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Dell Inc. v. Decosta

United States District Court, District of Columbia

January 17, 2017

DELL INC, Plaintiff,
FRANK A. DECOSTA., et al, Defendants.


          ROSEMARY M. COLLYER United States District Judge

         Audio MPEG, Inc., and others, sued Dell, Inc., in the Eastern District of Virginia, complaining that Dell infringed certain patents. Audio MPEG, Inc. v. Dell, Inc., No. 16-cv-0082 (E.D. Va., filed Dec. 21, 2015) (“Virginia Action”). Dell has advanced various defenses and counterclaims, most particularly alleging violations of the antitrust laws of the United States. See Dell Mot. to Compel, Ex. B [Dkt. 1-2] (Dell Ans. in E.D. Va.) ¶ 29. In this Court, Dell seeks to compel compliance with subpoenas seeking documents and testimony from Defendants Frank A. DeCosta III and John C. Paul, attorneys with Finnegan, Henderson, Farabow, Garrett & Dunner LLP (“Finnegan”), the firm that used to represent Audio MPEG on matters involving patents and intellectual property. The subpoenas were served on July 20, 2016. After months of discussions without the production of any documents or presentation of any testimony, Dell moved to compel responses in the jurisdiction in which Messrs. DeCosta and Paul practice law. The two attorneys, represented by their firm, hotly contest the propriety of the subpoenas as well as their burden and lack of proportionality, and urge this Court to transfer the matter to Virginia, where the underlying case is being litigated.

         When the petition was filed, fact discovery in the Virginia Action was scheduled to close on January 17, 2017. Dell suggests in its Reply that the parties have agreed to allow third-party depositions to take place after this deadline. See Pl. Reply [Dkt. 9] at 2, n.4. The Court has carefully studied the parties' briefs. Believing that discovery disputes should be resolved as quickly as possible, with the least time and expense for the parties, this Court acts expeditiously to aid the litigation process.


         Defendants DeCosta and Paul “are the longtime licensing counsel to Virginia Plaintiffs Audio MPEG, Inc. and its parent company Societa Italiana per lo Sviluppo dell'Elettronica S.p.A. (“Sisvel”) . . . .” Pl. Reply [Dkt 9] at 1. Both attorneys “represent[ed] Audio MPEG in licensing negotiations with third parties, as well as other business activities.” Id. Dell asserts:

The facts and circumstances of these licensing negotiations are relevant to a number of claims and counterclaims in the Virginia Action, including appropriate damages calculations, Dell's defense of patent exhaustion, and Dell's counterclaims regarding anticompetitive provisions in certain licensing agreements.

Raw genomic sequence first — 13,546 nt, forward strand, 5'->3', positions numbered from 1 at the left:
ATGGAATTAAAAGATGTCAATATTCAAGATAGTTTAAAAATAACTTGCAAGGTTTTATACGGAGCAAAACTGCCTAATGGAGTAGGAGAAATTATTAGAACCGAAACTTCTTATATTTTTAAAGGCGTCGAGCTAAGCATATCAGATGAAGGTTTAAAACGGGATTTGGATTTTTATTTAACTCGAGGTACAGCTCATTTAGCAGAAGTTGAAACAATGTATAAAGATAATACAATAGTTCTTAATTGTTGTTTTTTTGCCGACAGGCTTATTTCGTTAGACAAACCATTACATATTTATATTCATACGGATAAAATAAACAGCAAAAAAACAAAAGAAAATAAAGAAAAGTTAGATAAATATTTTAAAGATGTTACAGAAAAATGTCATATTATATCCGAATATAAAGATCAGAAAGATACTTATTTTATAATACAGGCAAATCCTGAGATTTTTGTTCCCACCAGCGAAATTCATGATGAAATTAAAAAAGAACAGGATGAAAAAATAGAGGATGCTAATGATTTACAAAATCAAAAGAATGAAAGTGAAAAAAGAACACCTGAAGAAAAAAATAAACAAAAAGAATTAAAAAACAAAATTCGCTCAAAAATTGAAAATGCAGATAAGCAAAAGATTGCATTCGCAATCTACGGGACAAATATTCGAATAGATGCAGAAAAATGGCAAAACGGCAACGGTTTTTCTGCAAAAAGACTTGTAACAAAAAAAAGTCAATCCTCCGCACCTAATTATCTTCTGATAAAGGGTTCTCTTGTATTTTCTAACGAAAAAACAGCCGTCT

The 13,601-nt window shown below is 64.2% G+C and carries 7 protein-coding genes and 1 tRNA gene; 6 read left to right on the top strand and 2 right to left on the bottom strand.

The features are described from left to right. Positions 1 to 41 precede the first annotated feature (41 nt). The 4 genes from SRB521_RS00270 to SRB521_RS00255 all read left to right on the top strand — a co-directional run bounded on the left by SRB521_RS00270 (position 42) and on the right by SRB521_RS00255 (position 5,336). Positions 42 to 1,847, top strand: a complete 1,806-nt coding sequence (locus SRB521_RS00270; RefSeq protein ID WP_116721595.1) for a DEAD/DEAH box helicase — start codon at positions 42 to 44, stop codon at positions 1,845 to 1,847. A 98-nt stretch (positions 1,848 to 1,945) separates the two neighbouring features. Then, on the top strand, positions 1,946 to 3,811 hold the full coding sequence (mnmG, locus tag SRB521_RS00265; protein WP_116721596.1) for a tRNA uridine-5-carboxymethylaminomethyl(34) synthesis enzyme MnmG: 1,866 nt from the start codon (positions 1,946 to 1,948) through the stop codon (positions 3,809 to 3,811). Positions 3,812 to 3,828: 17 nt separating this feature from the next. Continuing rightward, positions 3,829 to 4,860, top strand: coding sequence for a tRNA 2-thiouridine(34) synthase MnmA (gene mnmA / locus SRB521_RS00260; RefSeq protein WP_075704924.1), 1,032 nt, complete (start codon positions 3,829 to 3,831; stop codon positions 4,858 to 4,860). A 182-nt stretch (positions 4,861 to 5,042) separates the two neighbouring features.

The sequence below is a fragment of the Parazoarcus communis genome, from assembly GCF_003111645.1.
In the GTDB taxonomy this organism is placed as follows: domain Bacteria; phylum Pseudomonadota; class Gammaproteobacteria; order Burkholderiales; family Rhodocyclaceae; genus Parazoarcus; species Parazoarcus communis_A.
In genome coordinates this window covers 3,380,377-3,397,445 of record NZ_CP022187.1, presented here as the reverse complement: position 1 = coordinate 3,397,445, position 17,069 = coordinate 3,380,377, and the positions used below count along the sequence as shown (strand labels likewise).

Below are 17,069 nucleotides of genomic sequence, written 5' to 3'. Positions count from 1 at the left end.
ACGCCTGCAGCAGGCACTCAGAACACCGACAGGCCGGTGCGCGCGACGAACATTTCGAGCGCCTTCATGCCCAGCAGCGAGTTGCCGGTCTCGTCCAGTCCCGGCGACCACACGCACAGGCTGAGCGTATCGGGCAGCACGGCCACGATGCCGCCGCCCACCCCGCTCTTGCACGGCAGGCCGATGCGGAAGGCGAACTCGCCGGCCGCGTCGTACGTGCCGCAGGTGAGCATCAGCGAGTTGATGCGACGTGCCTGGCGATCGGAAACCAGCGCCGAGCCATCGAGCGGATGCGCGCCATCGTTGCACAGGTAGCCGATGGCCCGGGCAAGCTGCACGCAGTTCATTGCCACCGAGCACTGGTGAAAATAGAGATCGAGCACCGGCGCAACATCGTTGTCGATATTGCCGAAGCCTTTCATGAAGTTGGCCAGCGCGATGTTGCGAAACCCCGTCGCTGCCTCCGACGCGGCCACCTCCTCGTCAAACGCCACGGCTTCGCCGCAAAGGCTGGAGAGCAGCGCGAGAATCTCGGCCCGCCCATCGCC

Id. Dell points out that the Virginia Plaintiffs' disclosures identified Defendant DeCosta as an individual with discoverable information and Audio MPEG's past president testified repeatedly at deposition that Defendant Paul is a source of relevant information. Dell provides no particulars on the subject matters that were referenced.

         Defendant attorneys do not dispute any of the above. Rather, they contend that Dell's subpoenas impose an undue burden and expense on Defendants, in violation of the Federal Rules of Civil Procedure 26 and 45 “regarding relevance, proportionality, burden, expense and the ability to obtain information from other sources” because the information sought is available from a more convenient source, namely, Audio MPEG. Def. Opp'n [Dkt. 5] at 15. Defendants further argue that the subpoeanas risk disclosure of attorney-client privilege or other protected matters, such as third party confidentiality. Id. at 18.


         Rule 26 of the Federal Rules of Civil Procedure governs the scope of discovery:

Parties may obtain discovery regarding any nonprivileged matter that is relevant to any party's claim or defense and proportional to the needs of the case, considering the importance of the issues at stake in the action, the amount in controversy, the parties' relative access to relevant information, the parties' resources, the importance of the discovery in resolving the issues, and whether the burden or expense of the proposed discovery outweighs its likely benefit.

FRCP 26(b)(1). Rule 45 requires that a court must modify or quash a subpoena when, inter alia, it “requires disclosure of privileged or other protected matter, if no exception or waiver applies” or “subjects a person to undue burden.” FRCP 45(d)(3)(A)(iii)-(iv). A party issuing “a subpoena must take reasonable steps to avoid imposing undue burden or expense on a person subject to the subpoena.” FRCP 45(d)(1).

         Whether a subpoena imposes an “undue burden” depends on the specific facts of the case and courts “‘must balance the interests served by demanding compliance with the subpoena against the interests furthered by quashing it.'” In re Ex Parte Application of Kleimar N.V., No. 16-MC-355, 2016 WL 6906712 at *3 (S.D.N.Y. Nov. 16, 2016) (quoting Anwar v.Fairfield Greenwich Ltd., 297 F.R.D. 223, 226 (S.D.N.Y. 2013)). In balancing the interests served by demanding compliance, courts should consider “‘relevance, the need of the party for the documents, the breadth of the document request, the time period covered by it, the particularity with which the documents are described and the burden imposed.'” American Elec.Power Co., Inc. v. United States, 191 F.R.D. 132, 136 (S.D. Ohio 1999) (quoting Concord Boat Corp. v. Brunswick Corp., 169 F.R.D. 44, 53 (S.D.NY. 1996)).

         III. ...

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